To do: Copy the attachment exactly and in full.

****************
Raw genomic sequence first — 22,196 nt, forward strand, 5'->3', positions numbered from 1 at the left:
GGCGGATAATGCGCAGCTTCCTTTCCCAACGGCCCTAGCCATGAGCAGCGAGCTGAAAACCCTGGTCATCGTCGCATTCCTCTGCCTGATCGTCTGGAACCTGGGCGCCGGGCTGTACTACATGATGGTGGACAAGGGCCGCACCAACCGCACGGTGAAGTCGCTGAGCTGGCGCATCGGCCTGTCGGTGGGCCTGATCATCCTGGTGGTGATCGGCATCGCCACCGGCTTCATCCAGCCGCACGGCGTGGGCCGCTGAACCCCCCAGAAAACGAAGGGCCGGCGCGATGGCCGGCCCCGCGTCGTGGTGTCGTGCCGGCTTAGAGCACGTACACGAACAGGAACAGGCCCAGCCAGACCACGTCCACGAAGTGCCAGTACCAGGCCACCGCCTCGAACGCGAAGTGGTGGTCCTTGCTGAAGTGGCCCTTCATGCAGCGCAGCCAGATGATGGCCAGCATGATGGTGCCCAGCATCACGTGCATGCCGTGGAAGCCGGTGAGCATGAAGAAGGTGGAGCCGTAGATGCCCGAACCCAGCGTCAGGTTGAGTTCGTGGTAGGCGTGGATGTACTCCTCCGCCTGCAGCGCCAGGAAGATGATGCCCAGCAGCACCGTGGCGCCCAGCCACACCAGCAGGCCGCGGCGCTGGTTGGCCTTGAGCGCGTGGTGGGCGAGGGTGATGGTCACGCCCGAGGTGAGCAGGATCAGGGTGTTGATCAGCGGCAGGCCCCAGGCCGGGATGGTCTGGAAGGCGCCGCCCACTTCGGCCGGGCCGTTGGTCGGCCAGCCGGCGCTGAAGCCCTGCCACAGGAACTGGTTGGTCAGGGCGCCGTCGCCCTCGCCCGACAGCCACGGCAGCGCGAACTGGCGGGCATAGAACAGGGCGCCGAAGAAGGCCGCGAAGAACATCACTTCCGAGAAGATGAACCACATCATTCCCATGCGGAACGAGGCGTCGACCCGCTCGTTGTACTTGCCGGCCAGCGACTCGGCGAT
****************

Raw genomic sequence first — 22,196 nt, forward strand, 5'->3', positions numbered from 1 at the left:
GGCGGATAATGCGCAGCTTCCTTTCCCAACGGCCCTAGCCATGAGCAGCGAGCTGAAAACCCTGGTCATCGTCGCATTCCTCTGCCTGATCGTCTGGAACCTGGGCGCCGGGCTGTACTACATGATGGTGGACAAGGGCCGCACCAACCGCACGGTGAAGTCGCTGAGCTGGCGCATCGGCCTGTCGGTGGGCCTGATCATCCTGGTGGTGATCGGCATCGCCACCGGCTTCATCCAGCCGCACGGCGTGGGCCGCTGAACCCCCCAGAAAACGAAGGGCCGGCGCGATGGCCGGCCCCGCGTCGTGGTGTCGTGCCGGCTTAGAGCACGTACACGAACAGGAACAGGCCCAGCCAGACCACGTCCACGAAGTGCCAGTACCAGGCCACCGCCTCGAACGCGAAGTGGTGGTCCTTGCTGAAGTGGCCCTTCATGCAGCGCAGCCAGATGATGGCCAGCATGATGGTGCCCAGCATCACGTGCATGCCGTGGAAGCCGGTGAGCATGAAGAAGGTGGAGCCGTAGATGCCCGAACCCAGCGTCAGGTTGAGTTCGTGGTAGGCGTGGATGTACTCCTCCGCCTGCAGCGCCAGGAAGATGATGCCCAGCAGCACCGTGGCGCCCAGCCACACCAGCAGGCCGCGGCGCTGGTTGGCCTTGAGCGCGTGGTGGGCGAGGGTGATGGTCACGCCCGAGGTGAGCAGGATCAGGGTGTTGATCAGCGGCAGGCCCCAGGCCGGGATGGTCTGGAAGGCGCCGCCCACTTCGGCCGGGCCGTTGGTCGGCCAGCCGGCGCTGAAGCCCTGCCACAGGAACTGGTTGGTCAGGGCGCCGTCGCCCTCGCCCGACAGCCACGGCAGCGCGAACTGGCGGGCATAGAACAGGGCGCCGAAGAAGGCCGCGAAGAACATCACTTCCGAGAAGATGAACCACATCATTCCCATGCGGAACGAGGCGTCGACCCGCTCGTTGTACTTGCCGGCCAGCGACTCGGCGAT